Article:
The ferry that we rode across the Rhein River.There were castles on each bend of the river. This was just one on the right bank. We took the photo from the Rheinfels Castle. The Rheinfels Castle was very large with many levels and many rooms. When the castle was under seige there were about 4000 to 5000 inhabitants, including soldiers. All the levels of this wall had holes from which some of the soldiers defended the castle. The weapon was probably the deadly crossbow.
Another week went by with blistering speed. It's hard to remember all that has happened but I can remember that just about every day was extremely full of things we needed to do. "I was so busy that ....". I know it sounds like a war story but the next line fits too - "This ain't no lie!" It was so busy that I didn't exercise once - not good!
Monday we had a full day of preparing for the Family Home Evening with the Young Single Adults and working on the other major project that is coming up. Tuesday was institute night and Pam makes a big meal for those two nights (Monday and Tuesday) so we have to shop for the needed items and then prepare every thing. I move the tables and set things up and do some cleaning etc, etc.
Wednesday was our last day to have Annie and Kirk (they had left on Saturday to go see some sights out of the mission) here so we went over to the Rhein river and traveled up and down that. We went castle exploring and really found a great one. In peace time it was home to about 300 - 400 people but when they came under siege they would have about 4,000 folks hold up there. It was a city! The bad news was that most of those rascals that lived so well along the river were bandits. I would call them bandits. They had chains across the river and wouldn't let anyone pass without paying a toll. As if they made the river and it was only theirs. Reminds me of some folks with their roads. I have felt a bit held-up by some of them. Perhaps some day some one from the future will tour the toll booths along our roads today and be amazed at how they held us up for money. Or perhaps more likely they will think the fare we had to pay was cheap compared to what they will have to pay five hundred years from now.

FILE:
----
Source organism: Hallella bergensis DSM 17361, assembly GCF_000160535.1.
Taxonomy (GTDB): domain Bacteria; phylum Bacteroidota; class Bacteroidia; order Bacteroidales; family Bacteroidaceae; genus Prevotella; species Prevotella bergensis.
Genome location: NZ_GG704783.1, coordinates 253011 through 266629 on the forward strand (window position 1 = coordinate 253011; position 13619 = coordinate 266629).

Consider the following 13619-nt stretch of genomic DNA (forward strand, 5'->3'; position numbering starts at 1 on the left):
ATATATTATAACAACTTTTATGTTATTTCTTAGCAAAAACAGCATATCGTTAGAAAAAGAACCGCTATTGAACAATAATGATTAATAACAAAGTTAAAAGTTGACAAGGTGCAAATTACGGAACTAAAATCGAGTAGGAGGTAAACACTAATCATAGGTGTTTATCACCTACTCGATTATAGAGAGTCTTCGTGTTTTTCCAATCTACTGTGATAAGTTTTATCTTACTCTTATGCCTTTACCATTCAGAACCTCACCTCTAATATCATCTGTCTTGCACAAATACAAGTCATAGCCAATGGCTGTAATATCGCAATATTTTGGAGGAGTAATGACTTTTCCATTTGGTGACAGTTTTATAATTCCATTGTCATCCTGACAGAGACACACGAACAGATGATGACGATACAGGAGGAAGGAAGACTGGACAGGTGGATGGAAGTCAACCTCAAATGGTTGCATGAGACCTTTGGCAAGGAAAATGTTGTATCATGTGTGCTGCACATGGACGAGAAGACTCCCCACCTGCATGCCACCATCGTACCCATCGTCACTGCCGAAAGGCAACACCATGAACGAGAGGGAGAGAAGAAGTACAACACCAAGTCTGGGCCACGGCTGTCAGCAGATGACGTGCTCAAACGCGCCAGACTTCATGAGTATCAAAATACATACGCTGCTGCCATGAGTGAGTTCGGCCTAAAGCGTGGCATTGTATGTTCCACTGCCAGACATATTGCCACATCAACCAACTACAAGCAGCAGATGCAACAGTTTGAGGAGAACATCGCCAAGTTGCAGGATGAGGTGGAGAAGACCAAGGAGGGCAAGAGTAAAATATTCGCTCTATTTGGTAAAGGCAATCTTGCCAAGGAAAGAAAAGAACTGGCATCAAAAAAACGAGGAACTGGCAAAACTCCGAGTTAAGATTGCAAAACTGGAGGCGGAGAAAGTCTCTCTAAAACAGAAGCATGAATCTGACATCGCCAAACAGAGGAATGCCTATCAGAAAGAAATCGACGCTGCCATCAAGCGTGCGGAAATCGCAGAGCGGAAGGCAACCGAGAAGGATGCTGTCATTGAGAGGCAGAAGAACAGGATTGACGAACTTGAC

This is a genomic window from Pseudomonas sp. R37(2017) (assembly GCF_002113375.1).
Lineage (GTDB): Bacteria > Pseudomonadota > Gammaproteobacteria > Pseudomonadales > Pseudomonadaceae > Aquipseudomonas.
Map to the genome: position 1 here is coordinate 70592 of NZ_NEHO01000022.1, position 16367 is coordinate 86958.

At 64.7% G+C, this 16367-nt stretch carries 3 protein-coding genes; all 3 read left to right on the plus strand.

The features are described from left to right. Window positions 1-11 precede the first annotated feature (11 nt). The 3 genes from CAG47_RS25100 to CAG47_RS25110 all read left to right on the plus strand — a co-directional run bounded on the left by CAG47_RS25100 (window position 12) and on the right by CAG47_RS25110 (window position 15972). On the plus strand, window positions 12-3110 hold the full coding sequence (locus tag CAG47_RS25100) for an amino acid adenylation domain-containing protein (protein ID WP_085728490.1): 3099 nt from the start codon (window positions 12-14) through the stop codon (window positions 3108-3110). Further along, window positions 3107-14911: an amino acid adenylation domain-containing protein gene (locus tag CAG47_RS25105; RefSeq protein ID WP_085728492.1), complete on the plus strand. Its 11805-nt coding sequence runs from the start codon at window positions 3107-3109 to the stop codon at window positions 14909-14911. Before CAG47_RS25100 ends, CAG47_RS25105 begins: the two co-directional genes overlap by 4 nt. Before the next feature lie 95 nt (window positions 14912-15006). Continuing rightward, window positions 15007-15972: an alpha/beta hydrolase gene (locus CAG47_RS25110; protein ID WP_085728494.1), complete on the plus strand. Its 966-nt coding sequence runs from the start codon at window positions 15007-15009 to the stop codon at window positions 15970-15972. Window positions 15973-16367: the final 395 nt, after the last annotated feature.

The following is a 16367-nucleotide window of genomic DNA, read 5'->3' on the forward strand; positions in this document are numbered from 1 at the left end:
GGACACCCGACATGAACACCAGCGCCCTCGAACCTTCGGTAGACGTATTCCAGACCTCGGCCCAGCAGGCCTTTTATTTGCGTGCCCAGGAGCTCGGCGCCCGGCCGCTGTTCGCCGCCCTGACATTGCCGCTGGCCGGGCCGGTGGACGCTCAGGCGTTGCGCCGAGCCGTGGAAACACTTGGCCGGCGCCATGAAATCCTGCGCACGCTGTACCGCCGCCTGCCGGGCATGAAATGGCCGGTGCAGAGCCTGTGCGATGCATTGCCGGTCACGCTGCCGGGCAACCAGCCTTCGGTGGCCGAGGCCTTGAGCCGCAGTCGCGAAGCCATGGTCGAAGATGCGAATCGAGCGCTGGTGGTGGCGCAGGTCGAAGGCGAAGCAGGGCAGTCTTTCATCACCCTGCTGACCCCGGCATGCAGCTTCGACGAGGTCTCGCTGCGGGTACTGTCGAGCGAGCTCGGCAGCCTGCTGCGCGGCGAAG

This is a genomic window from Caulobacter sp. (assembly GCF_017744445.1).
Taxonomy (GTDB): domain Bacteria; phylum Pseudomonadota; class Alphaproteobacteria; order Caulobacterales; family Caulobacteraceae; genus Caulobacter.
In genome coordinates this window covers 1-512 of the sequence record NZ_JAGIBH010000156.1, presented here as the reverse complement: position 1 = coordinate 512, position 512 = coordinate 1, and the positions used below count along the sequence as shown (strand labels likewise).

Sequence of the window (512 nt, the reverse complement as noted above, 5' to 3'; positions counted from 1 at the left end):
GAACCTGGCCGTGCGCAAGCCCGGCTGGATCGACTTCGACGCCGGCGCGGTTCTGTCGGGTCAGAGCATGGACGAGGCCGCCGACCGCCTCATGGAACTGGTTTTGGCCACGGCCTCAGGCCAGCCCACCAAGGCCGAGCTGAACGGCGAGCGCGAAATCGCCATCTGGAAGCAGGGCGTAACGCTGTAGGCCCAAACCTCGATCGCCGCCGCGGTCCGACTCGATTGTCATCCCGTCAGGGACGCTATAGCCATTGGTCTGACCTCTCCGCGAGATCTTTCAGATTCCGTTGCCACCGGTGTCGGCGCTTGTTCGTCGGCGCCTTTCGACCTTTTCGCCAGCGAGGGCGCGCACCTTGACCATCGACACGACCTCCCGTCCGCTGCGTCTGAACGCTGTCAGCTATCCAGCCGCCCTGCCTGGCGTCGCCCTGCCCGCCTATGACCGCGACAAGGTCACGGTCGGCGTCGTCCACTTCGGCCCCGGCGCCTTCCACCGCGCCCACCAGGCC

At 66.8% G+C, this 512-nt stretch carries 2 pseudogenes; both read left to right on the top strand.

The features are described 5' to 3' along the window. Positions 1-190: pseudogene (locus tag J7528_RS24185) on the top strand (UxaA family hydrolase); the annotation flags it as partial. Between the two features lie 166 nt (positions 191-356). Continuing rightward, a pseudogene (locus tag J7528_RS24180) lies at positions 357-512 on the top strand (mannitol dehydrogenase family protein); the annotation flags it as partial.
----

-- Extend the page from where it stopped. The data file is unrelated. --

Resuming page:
Because Annie and Kirk had never crossed any rivers or bodies of water on a ferry, we decided to take the ferry across the Rhein. It was a really cool quick trip. It took a total of about 2 minutes to cross the Rhein! We were the first on and the first to come blasting off the ferry and on to the road. It cost 6 Euro for the 4 of us and the car.
On Thursday Annie and Kirk packed their bags and fled. We prepared for the days ahead.
Friday was our first day to work as volunteers at the Landstuhl hospital. The wounded and sick from Iraq, Afganistan and other places come here before moving on to other places. Normally they arrive with little after being wounded, having clothes cut off them and patched up for movement. We will be working and handing out clothing they might need for the next few days. We thank every one of them for their sacrafice. We thank them for all folks who breath free air.
A side note on that subject. Today I was in a Priesthood class with the LDS chaplain who is leaving in early July. In the class we were talking about being perapared for things by the Lord. I am not sure if the chaplain said over the last year or the last three years that he has worked there at the hospital that he has been with families of about one hundred service members who have died. He said that in a huge number of the cases the family said they had known their last goodbye was coming or that they had said their last goodbye. Or they knew they had embraced their spouse/son/daughter for the last time before they had left. A little while back someone told me that chaplains had a cake job in the military . . . that they had an office that was open limited hours and that they had a quick service on Sunday and that was the extent of their job. After hearing this chaplain speak I couldn't help but think they have one of the hardest jobs in the military. Being so close to heartbreak on an almost daily basis would destroy many people. They have to have faith that there is more than this life or their hearts would break. In my experience in Vietnam, I saw many people that had a premonition or were prepared by the Lord and knew that they would be departing before their scheduled departure. Some were wounded and sent home and others went all the way home to Heavenly Father.Often they would call a friend over and tell them what they wanted sent home to their family and what to divide up among the guys there. They would share with friends that they felt they were going to "get it".
Saturday was another busy day. We started with interviews with the Mission President - he thinks we are doing okay. (Those were our last interviews with this dear man and his wife because they are leaving at the end of the month.) The rest of the day was a big BBQ for the Young Single Adults. It went well but was a lot of work.
Today we went to five meetings and are all done except for a bunch of reports and work to do for the upcoming days ahead. This life is a wonderful life and the nice part is that you don't have to sit around trying to come up with things to do. There is enough and to spare! And we love it! We love being of service to those who need us.
And we love you folks! Thanks for all you do! Thanks for who you are. The world is a better place just because there are friends and family. People who love us. Thank you!
Elder and Sister Karn